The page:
Let’s agree from the get-go that we were never meant to do life alone. We were created and meant to live our lives in connection with others. Relationships are key to ministry and critical for strong, growing churches. As you encounter new challenges due to church size, it’s easy to make four common mistakes when it comes to connecting. The popular ministry guide, How to Connect Personally When You Can’t Know Everyone, addresses these.
- Isolate yourself: Look at the stories of fallen pastors and you see one common theme: isolation. As the church grew, they protected their schedules so they could focus on their work. But this can easily extend into everything else, leaving no one able to approach a pastor.
- Assume other staff members should do it: The entire staff should absolutely be known by people in the church. This responsibility isn’t theirs alone, though. Set an example as a senior leader, otherwise staff will follow your lead and distance themselves from individuals too. Before long, no one really knows the staff.
- Be insincere: People sense when someone isn’t being authentic. Whether it’s on a stage or on social media, most people have a pretty sensitive authenticity meter. It pings when they detect someone being fake. As you spend time with people, be comfortable being you. This is tough for ministers.
- Ignore technology: Technology doesn’t replace relationships; it supports them. It’s why grandparents FaceTime their grandkids. Ignoring technology means you miss opportunities to make connections with people in your church.
We are looking for ways to stay connected with church members this Winter and Scripture points to the need for connection time and again. I’m especially burdened by the Message wording of Romans 12:4-5, “In this way we are like the various parts of a human body. Each part gets its meaning from the body as a whole, not the other way around. The body we’re talking about is Christ’s body of chosen people. Each of us finds our meaning and function as a part of his body.” Yet, in our humanity when we struggle with something or are insecure in ourselves we are compelled to withdraw from the Body Of Christ and those to whom we belong.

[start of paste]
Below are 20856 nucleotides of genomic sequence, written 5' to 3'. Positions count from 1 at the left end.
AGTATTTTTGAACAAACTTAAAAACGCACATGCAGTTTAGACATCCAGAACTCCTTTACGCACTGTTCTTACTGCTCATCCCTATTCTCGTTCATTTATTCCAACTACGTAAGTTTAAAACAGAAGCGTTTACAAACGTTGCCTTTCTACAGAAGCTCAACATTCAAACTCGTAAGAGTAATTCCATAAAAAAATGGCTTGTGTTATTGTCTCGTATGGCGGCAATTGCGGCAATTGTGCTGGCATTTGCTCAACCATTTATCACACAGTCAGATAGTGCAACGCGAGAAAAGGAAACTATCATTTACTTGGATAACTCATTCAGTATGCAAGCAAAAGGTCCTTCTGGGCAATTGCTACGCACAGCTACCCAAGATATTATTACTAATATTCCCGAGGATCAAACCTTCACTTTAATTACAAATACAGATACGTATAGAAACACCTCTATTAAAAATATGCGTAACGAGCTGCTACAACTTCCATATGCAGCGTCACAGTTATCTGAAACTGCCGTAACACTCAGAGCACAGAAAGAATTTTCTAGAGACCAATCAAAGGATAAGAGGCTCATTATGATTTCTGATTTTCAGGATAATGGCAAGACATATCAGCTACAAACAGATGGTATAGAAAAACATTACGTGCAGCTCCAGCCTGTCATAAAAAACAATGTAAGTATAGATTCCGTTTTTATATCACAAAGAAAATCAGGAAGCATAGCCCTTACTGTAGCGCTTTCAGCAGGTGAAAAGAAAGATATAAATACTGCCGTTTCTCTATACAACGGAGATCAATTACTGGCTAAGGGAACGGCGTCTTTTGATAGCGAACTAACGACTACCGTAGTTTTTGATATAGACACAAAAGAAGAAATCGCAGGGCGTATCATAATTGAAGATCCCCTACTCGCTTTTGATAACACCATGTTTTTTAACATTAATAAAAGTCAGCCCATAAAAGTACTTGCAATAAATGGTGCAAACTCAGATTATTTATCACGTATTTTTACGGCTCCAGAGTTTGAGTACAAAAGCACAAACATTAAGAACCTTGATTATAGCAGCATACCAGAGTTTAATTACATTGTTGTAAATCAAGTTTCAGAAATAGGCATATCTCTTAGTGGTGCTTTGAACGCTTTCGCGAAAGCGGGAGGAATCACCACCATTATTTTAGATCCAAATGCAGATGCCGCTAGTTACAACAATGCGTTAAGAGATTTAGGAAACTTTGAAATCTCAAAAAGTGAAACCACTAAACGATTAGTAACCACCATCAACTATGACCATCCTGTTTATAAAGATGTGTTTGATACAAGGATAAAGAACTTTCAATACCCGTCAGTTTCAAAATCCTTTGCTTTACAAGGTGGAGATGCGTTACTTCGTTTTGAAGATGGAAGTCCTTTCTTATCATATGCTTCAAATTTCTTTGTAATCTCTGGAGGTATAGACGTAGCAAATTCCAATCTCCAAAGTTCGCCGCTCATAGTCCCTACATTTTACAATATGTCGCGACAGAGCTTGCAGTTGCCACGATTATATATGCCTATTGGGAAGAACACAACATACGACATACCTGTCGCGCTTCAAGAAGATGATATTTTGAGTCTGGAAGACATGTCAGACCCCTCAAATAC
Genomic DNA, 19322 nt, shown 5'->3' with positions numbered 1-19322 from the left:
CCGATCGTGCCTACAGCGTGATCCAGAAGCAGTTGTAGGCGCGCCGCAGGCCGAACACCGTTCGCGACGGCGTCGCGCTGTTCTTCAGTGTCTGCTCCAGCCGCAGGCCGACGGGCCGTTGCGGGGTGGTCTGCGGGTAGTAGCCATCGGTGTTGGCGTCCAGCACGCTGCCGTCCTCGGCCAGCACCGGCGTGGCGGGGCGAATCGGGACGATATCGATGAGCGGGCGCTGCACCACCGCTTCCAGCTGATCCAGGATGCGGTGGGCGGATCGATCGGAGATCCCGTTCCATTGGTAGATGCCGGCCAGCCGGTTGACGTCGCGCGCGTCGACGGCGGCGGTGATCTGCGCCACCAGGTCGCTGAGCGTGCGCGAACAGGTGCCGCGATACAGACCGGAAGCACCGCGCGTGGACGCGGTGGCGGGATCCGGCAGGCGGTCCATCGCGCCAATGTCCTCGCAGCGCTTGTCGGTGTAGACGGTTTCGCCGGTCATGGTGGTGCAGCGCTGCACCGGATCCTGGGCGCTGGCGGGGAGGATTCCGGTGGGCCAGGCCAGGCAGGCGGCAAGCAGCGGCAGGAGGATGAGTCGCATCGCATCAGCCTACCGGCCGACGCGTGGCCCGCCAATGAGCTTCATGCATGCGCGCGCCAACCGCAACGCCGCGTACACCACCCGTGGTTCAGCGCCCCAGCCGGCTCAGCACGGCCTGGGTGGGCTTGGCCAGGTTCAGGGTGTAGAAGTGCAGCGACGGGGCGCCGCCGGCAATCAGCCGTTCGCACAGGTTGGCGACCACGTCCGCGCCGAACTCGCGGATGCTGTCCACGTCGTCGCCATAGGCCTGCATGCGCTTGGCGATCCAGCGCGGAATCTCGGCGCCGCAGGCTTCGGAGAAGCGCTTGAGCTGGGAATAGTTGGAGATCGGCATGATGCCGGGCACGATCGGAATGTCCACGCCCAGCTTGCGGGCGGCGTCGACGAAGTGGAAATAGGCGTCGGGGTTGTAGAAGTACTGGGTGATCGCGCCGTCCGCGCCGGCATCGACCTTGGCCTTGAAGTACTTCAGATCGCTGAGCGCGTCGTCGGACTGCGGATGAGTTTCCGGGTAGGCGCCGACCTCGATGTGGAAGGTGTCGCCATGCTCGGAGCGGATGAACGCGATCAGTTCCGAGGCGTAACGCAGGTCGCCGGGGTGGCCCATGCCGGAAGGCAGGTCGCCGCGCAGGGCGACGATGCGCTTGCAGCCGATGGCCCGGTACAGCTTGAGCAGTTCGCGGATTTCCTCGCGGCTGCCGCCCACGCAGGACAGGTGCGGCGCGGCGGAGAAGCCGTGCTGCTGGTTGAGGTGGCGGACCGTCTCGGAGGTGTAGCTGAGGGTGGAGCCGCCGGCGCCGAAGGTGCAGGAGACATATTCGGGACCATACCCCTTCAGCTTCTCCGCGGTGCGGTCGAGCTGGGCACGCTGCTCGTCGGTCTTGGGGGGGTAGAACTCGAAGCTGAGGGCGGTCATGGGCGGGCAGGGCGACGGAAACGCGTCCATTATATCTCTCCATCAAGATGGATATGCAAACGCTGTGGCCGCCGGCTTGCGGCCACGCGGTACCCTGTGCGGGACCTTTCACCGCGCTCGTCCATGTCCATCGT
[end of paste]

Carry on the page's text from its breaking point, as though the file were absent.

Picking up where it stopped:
We all have done it and we will probably have those tendencies in the future. But, the great news about being personally known and connected is that when one person seems to drift from the group, his lack of presence is noticed and missed and he is then pursued with love to get back on track and plugged in. Many people around us are lonely and in need of a genuine connection and then the work begins to maintain and grow that connection.
We need to recognize that being known and connected to a community is always part of God’s plan. If we see people as God sees them (or as close as we think He might see them) we would be intentional and full of compassion. It starts easily enough when you are first introduced to someone. It’s believed that if you say a new name three times in that meeting, you’ll be more apt to remember it the next time you get together. Isn’t it comforting to see someone at the grocery store who you met last week briefly in the schoolyard and you are called by name? It becomes evident to you- in that split second of a moment- that they intentionally set out to know you. Be that person. Be deliberate about getting to know people personally and connecting them to the active body of Christ.
Bringing your attention to what not to do hopefully will help you creatively think of what to do. Another blog will be soon shared with thoughts about some next action steps to take when there are so many people in your church and connecting personally with them feels overwhelming. Until then, we can pray for clear direction on how to prioritize the need to connect and that you and your staff will be stirred with the genuine desire to do so. Pray that congregants will also be ready to step forward. My wife often thanks the Lord for how He is moving in ways we see and those we don’t- so let’s pray and agree on how He mysteriously and purposefully moves as this is going to be a continual team effort.
People follow who they know. As a ministry leader, they look to you for vision, spiritual direction, and biblical teaching. But a large church creates more demands on your time and more people to meet. This latest resource, How to Connect Personally When You Can’t Know Everyone along with the other guides in the Know and Grow: Solutions to Large Church Problems Series, show paths you and your team can follow. And, to make it even easier and so you don’t miss any of our Church Growth Resources, you can also receive our ministry blog posts straight to your inbox!
As the Vice President of Marketing for ACS Technologies’, John is responsible for Marketing’s overall corporate strategy and direction. Storyteller, promoter, problem solver to churches of all sizes and shapes. John has traveled the world working with prominent non-profit ministries. He also serves on the board of directors for Dayspring International.